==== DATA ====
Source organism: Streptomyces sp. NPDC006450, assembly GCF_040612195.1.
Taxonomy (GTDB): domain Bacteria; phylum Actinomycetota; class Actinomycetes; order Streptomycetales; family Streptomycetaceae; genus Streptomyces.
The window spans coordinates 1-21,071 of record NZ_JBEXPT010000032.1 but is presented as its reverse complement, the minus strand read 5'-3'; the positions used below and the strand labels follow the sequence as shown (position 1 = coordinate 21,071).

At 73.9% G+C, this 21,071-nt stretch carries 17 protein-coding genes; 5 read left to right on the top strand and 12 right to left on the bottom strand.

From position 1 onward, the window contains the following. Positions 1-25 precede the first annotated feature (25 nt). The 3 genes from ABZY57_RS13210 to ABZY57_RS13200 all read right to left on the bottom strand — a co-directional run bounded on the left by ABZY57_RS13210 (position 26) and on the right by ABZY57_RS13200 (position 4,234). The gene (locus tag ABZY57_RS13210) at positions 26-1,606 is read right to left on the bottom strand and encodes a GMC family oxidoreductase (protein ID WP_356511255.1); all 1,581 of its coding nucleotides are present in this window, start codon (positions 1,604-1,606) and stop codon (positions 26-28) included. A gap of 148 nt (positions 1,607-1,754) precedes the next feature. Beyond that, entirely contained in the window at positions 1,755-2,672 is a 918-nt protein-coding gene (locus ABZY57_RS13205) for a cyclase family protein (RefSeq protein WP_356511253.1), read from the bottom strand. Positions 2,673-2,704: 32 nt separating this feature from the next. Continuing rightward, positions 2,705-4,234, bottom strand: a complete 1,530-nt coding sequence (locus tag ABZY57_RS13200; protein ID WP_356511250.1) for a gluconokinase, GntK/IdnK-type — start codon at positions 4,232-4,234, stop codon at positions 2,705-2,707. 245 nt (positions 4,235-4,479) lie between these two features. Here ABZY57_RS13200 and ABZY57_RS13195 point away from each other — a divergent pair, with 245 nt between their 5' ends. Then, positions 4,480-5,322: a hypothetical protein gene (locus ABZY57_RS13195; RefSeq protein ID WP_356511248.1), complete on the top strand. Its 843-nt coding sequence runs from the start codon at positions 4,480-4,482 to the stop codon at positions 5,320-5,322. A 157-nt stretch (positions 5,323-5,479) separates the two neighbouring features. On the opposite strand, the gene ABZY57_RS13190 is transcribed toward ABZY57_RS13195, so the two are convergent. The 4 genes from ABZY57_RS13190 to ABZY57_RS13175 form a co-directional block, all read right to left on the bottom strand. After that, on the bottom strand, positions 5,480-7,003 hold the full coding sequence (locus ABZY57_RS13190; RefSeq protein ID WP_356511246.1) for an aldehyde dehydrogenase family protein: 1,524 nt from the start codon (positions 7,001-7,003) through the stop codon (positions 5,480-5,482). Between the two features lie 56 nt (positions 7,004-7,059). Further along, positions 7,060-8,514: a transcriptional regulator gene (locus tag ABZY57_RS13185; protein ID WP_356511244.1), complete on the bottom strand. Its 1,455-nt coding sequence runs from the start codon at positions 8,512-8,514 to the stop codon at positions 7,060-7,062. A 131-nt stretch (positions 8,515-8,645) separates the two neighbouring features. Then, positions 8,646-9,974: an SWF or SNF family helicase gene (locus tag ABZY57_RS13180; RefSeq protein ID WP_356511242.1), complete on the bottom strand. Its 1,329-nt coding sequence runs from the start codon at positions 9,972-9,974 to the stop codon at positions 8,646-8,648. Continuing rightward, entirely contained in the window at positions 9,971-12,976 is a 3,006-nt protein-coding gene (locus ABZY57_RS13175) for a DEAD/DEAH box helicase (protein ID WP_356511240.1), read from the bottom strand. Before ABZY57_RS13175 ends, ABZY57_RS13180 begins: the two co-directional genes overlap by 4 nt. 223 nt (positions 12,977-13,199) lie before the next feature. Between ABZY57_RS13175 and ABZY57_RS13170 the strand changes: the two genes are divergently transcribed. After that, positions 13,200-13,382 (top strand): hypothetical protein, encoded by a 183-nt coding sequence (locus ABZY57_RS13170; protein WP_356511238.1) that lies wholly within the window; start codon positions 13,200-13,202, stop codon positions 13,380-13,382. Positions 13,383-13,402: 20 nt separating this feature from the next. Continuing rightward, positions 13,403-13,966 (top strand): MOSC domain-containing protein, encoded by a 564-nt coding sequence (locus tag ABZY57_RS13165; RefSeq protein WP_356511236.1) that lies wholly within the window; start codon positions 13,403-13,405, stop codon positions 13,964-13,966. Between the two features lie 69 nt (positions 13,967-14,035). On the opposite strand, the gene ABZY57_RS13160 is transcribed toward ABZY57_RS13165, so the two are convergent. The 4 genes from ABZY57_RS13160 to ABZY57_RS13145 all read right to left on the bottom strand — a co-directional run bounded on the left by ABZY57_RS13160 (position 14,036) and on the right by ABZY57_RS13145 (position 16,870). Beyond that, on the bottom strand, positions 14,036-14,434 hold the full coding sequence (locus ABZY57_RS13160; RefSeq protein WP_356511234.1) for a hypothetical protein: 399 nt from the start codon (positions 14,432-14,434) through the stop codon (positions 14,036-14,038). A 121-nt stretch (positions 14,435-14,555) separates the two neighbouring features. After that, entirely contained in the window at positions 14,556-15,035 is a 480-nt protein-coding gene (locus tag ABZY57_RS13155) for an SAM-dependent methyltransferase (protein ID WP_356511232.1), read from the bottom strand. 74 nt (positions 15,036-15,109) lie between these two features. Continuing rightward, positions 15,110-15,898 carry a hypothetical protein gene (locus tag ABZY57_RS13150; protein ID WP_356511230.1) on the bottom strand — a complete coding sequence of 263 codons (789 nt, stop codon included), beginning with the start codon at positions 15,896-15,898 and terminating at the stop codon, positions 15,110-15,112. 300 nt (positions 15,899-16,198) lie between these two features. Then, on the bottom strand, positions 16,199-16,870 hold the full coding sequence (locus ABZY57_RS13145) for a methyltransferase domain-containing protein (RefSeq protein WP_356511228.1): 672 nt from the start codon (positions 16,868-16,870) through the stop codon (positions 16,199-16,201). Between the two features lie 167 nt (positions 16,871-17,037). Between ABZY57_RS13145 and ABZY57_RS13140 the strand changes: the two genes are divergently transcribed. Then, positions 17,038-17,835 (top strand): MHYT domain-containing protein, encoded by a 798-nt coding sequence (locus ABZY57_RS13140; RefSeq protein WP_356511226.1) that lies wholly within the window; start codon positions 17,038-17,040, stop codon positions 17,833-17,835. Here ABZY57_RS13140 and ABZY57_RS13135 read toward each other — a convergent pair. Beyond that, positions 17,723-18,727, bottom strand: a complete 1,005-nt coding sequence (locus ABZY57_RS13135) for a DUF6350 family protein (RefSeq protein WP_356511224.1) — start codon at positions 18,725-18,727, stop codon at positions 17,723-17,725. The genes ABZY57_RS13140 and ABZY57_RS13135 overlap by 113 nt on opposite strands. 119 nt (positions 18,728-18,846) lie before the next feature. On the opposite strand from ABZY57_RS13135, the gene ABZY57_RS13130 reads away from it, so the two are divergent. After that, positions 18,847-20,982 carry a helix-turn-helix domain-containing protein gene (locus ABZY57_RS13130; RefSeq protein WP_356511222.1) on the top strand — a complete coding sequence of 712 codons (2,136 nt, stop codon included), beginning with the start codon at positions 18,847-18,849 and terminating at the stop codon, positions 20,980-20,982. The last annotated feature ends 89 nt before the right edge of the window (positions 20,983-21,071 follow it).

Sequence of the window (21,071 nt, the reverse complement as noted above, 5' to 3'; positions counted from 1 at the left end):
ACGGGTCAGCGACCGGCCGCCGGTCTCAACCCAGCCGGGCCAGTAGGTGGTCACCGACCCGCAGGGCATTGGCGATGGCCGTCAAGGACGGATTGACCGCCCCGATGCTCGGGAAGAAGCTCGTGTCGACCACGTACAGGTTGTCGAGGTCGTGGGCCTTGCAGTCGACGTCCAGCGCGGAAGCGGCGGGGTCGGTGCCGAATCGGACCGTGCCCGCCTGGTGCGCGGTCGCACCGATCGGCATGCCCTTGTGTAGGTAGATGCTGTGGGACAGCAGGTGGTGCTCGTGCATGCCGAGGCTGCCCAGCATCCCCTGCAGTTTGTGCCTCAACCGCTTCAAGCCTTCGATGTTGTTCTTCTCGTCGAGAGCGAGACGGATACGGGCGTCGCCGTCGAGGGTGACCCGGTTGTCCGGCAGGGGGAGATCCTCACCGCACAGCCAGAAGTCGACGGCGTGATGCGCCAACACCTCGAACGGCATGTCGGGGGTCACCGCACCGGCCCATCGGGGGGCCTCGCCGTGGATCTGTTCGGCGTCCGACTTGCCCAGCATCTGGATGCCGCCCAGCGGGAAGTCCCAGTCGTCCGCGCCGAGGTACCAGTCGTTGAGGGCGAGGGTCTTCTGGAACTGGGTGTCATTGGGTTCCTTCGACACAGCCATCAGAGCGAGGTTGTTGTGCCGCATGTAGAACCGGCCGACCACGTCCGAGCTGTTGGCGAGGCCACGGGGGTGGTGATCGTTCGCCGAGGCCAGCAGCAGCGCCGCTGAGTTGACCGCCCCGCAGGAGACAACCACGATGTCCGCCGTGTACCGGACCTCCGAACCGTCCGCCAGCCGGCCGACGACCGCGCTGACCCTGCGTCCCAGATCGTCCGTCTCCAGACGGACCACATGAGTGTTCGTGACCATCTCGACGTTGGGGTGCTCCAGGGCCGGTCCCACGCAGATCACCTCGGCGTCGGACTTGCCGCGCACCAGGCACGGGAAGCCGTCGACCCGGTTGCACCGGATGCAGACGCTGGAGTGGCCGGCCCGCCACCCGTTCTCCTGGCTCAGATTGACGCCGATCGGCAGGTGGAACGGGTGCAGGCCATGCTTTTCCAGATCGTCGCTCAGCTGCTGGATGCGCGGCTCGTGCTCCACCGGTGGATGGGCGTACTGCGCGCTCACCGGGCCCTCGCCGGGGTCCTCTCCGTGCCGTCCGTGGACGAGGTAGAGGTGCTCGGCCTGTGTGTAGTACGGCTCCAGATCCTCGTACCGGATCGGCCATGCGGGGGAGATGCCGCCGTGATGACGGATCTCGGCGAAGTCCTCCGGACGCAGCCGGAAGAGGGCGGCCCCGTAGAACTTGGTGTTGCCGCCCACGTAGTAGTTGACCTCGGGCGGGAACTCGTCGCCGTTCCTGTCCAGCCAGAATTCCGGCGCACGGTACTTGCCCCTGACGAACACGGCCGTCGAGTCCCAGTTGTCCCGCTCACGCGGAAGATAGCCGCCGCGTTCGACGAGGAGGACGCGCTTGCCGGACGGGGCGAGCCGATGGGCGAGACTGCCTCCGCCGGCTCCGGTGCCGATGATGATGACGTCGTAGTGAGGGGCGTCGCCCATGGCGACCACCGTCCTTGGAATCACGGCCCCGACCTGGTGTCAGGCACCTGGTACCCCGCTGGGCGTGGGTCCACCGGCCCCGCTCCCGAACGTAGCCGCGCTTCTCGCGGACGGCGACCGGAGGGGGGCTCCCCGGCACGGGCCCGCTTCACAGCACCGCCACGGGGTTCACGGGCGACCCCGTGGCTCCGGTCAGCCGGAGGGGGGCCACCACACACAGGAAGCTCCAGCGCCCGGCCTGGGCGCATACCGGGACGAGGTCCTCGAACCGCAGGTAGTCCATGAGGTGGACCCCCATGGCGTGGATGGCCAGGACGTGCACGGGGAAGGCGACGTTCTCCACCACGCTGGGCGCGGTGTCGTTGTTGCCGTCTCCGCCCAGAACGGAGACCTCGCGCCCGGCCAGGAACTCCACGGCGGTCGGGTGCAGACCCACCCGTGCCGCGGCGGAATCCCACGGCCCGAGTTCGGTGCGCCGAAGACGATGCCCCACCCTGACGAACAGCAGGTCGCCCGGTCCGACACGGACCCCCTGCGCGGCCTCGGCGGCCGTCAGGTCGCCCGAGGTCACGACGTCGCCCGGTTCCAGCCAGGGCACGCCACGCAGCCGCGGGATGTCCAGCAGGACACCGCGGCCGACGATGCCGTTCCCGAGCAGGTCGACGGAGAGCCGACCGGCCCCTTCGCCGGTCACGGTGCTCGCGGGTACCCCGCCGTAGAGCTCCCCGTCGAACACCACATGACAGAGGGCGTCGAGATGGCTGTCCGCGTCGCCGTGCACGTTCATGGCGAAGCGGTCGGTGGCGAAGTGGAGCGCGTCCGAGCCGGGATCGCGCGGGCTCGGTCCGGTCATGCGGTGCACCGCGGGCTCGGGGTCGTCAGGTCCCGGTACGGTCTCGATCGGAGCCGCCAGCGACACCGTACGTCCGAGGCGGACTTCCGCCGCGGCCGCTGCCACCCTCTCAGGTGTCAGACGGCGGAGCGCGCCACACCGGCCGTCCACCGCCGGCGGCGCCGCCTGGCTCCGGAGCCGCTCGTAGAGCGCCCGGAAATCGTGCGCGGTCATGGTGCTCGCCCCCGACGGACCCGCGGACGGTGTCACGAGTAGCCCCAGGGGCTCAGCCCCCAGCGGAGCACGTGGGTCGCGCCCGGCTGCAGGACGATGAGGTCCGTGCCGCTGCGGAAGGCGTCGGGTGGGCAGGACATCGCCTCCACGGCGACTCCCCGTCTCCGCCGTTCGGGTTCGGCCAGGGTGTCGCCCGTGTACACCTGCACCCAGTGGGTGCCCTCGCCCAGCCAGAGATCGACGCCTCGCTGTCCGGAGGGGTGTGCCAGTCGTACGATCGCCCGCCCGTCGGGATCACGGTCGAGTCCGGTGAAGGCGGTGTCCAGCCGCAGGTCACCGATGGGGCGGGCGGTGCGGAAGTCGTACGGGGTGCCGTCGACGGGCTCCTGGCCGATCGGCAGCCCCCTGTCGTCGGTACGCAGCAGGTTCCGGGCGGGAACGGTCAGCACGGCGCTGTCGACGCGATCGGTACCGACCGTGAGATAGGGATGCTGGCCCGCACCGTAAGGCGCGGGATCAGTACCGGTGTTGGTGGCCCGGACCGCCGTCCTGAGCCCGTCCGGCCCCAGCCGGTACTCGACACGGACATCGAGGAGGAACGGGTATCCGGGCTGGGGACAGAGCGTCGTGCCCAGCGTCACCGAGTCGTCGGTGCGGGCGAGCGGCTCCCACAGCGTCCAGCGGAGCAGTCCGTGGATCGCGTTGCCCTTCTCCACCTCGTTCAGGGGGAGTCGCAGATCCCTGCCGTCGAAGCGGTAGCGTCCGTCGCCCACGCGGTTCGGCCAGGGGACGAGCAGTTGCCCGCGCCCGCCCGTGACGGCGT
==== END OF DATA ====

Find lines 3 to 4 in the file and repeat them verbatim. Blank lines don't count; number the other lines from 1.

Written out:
The window spans coordinates 1-21,071 of record NZ_JBEXPT010000032.1 but is presented as its reverse complement, the minus strand read 5'-3'; the positions used below and the strand labels follow the sequence as shown (position 1 = coordinate 21,071).

At 73.9% G+C, this 21,071-nt stretch carries 17 protein-coding genes; 5 read left to right on the top strand and 12 right to left on the bottom strand.